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  • Keith Harris

Our Response

Why do we respond this way every time? Our initial response to tragedies such as we have just witnessed in Orlando, Dallas, Nice, Baton Rouge, and Manhattan is always the same…shock. How could this happen? Who would do such a thing? Why did this happen? What was the motive? What was the offender’s home life like? His family? His childhood? His work?

“Shocked! I’m just shocked!”

That seems to be the response for days. While this feeling is accompanied by anger, disgust, outrage and sorrow, shock drives the psyche of many in our country. But why? It seems that with every major tragedy that occurs, we find ourselves wondering why these atrocities keep happening. Protest after protest. Demonstration after demonstration. Shock leads so many to the point of reacting in ways they might not otherwise react. It may very well be our fear that causes the shock to have such a negative effect. We turn on the television and see the conclusion of a report involving breaking news, then quickly turn to a major twenty-four-hour news station to pick up the story. For the next several days, a few key people pontificate and speculate what the next steps will be for our country. We watch as many of our fellow countrymen protest the need for due process. Our shock seems to cultivate a desire to abandon the rights of all Americans that, ironically, so many claim are being overlooked. The belief that these rights have been overlooked is what leads most to participate in the demonstrations in the first place. So why does this keep happening?

We are in such a difficult spot in our country. The challenges moving forward are no doubt causing many to feel a sense of hopelessness. Accompanying our shock is the reality that with each passing day comes the possibility that we will face, yet again, the agony and sorrow of another attack. Is it possible that our experiences of such circumstances, coupled with the constant barrage of information and seeming determination to move forward, past the terror, brings to bear this response of shock? On the edge of our seats, we watch with anxiety the coverage as the questions raised are given an ample amount of answers. Every media outlet searches diligently for the expert that will put forth the theory that will drive these stories farther down the proverbial road. Once these stories begin to wane, we return to our regularly scheduled programming. The feelings begin to diminish (I am not suggesting these feelings go away completely) until they no longer dictate our every thought. Unfortunately, it seems that when these feelings fade, and our lives return to some kind of normalcy, another violent incident occurs, leaving us responding yet again in shock.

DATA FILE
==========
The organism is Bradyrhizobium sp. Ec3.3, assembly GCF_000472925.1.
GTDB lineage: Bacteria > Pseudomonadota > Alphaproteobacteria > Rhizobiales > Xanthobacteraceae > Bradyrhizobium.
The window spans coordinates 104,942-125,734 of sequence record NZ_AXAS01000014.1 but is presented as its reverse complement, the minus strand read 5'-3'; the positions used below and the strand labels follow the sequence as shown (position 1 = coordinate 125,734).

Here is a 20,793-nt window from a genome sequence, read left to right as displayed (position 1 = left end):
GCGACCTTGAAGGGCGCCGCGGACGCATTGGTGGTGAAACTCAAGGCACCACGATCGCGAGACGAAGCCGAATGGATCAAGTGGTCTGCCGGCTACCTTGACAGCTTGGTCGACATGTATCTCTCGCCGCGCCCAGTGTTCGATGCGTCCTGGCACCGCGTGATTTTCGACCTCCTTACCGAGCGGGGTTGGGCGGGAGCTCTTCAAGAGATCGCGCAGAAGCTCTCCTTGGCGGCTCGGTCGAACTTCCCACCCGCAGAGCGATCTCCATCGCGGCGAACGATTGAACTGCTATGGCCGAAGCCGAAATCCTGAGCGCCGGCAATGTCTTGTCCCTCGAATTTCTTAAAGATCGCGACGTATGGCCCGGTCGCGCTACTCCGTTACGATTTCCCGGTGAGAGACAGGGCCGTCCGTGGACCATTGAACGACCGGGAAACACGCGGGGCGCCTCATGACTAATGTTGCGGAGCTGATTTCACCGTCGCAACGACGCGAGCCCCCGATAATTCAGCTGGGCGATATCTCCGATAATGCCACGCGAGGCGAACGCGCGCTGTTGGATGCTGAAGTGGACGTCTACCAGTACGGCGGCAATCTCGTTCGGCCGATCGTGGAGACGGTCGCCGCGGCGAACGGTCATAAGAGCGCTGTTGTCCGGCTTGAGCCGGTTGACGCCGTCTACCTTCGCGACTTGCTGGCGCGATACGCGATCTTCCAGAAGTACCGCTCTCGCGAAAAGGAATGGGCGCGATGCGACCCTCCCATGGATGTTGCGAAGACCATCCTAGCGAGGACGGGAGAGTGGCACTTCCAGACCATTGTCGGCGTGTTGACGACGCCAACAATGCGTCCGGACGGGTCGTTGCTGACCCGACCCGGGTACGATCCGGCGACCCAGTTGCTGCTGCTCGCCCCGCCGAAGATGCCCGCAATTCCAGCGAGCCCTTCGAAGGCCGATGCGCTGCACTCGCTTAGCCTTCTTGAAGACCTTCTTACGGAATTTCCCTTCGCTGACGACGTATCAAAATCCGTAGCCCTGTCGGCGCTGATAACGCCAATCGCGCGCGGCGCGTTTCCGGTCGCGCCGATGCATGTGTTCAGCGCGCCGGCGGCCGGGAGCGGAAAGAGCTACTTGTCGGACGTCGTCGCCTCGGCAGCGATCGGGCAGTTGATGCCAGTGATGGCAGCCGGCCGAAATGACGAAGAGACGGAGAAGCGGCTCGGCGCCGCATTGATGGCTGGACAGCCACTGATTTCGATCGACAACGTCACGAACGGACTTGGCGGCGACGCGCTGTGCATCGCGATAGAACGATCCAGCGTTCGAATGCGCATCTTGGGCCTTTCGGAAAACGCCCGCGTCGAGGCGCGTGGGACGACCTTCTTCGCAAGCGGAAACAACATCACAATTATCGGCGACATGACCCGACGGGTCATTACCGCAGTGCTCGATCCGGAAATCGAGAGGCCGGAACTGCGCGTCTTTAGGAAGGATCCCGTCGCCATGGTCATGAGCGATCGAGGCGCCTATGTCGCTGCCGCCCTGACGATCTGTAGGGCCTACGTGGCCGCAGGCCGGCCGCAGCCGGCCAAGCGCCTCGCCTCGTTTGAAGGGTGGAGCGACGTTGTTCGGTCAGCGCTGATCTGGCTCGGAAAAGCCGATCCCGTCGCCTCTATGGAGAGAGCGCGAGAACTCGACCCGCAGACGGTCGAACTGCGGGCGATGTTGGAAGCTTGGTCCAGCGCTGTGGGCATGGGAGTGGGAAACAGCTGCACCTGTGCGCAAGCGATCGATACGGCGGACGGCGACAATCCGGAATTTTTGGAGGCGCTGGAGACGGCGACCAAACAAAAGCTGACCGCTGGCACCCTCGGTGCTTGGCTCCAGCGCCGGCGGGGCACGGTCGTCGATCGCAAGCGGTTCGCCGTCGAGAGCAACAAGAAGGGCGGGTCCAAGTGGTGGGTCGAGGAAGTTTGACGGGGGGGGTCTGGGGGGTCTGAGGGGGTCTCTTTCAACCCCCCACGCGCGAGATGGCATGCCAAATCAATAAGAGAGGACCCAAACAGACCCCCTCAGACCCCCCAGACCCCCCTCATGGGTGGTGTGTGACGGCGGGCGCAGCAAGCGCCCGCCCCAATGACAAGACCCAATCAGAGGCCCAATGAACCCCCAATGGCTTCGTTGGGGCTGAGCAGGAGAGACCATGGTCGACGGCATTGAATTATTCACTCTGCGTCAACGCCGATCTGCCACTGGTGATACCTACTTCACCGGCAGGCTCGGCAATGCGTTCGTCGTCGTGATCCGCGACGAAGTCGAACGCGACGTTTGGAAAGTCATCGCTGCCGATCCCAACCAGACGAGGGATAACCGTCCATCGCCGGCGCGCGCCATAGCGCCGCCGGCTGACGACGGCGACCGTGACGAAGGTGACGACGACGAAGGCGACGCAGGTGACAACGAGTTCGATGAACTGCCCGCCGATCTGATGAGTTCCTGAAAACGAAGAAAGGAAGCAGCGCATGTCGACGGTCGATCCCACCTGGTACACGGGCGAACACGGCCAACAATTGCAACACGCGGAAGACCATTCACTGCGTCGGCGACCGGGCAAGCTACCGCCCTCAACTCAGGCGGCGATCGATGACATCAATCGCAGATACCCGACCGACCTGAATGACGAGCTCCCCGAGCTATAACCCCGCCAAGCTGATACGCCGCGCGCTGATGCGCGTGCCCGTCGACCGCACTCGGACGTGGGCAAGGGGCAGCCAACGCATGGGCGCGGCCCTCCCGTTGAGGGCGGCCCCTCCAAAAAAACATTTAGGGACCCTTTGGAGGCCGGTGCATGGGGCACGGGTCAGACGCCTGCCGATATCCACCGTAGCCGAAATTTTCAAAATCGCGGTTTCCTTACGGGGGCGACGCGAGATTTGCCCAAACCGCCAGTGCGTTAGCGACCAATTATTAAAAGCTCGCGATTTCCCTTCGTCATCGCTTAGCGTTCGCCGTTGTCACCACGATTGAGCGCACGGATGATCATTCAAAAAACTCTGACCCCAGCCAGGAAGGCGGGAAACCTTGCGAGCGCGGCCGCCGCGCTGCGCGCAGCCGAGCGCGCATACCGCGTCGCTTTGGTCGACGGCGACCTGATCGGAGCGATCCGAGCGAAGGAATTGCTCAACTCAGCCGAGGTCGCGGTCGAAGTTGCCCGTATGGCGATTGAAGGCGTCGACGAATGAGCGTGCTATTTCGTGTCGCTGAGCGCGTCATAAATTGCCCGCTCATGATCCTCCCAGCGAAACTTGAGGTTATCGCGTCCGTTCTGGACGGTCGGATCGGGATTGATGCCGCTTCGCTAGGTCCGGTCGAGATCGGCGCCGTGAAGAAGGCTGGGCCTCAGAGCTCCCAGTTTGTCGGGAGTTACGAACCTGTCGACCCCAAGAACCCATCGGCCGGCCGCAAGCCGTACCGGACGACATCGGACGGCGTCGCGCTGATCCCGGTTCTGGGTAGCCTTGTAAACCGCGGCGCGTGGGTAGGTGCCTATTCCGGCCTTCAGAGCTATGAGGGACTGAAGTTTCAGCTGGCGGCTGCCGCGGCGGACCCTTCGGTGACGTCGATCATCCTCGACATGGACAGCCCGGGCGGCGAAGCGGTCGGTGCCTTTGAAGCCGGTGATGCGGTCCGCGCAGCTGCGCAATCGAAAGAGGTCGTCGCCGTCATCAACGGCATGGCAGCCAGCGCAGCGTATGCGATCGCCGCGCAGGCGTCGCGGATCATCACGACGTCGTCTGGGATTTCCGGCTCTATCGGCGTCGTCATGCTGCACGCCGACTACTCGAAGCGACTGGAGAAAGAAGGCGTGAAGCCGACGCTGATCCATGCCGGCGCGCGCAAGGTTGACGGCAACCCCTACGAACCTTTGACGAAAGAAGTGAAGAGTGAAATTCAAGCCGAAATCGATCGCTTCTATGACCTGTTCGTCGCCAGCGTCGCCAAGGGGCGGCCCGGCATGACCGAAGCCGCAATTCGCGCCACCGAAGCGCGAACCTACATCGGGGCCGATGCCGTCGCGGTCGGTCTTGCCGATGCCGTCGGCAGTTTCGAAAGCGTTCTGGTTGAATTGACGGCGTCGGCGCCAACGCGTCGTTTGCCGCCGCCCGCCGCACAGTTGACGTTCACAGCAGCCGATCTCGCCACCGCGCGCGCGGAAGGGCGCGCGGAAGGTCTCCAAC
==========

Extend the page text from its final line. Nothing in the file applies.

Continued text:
I wonder if somehow, someway, we have lost the sense of understanding regarding the world and the underlying struggle that exists. We do not wrestle with flesh and blood. Our struggle is against the powers of darkness, against the forces of evil in the heavenly realm. Have we lost sight of this? Understandably, we are witnesses to tragic events that are filled with the shedding of blood. So it stands to reason that our perception would be that this is a war against those that would harm the body. Yes. It is a physical war against those that would harm the body. However, there is a deeper spiritual battle raging, the battle between Christ and Satan. Honestly, if you were to ask most Christians today, they would say unreservedly that the deeper spiritual battle is between Christ and Satan, between good and evil. And they would be right. But the truth is many forget this reality with every catastrophic event. Shock reigns supreme. At least for a little while.

When these tragedies occur, and the shock rings out in the speech and discussion of Americans, I find myself wondering if people are experiencing this feeling because they truly can’t believe this latest horror has happened, or because they really weren’t expecting it. To be shocked is literally to be surprised or upset by some event or occurrence. Some would suggest that the expression of shock is based out of a sense of awe or disbelief. Picture the countless video images of people on the streets of Manhattan on that September day. With the beautiful blue sky setting the backdrop, they watched in awe and disbelief at the sight of that black smoke rising up in the air. Shocked. Obviously, that feeling of surprise or awe or disbelief can overwhelm us when something of that magnitude occurs. But we cannot allow our shock to dictate our steps moving forward.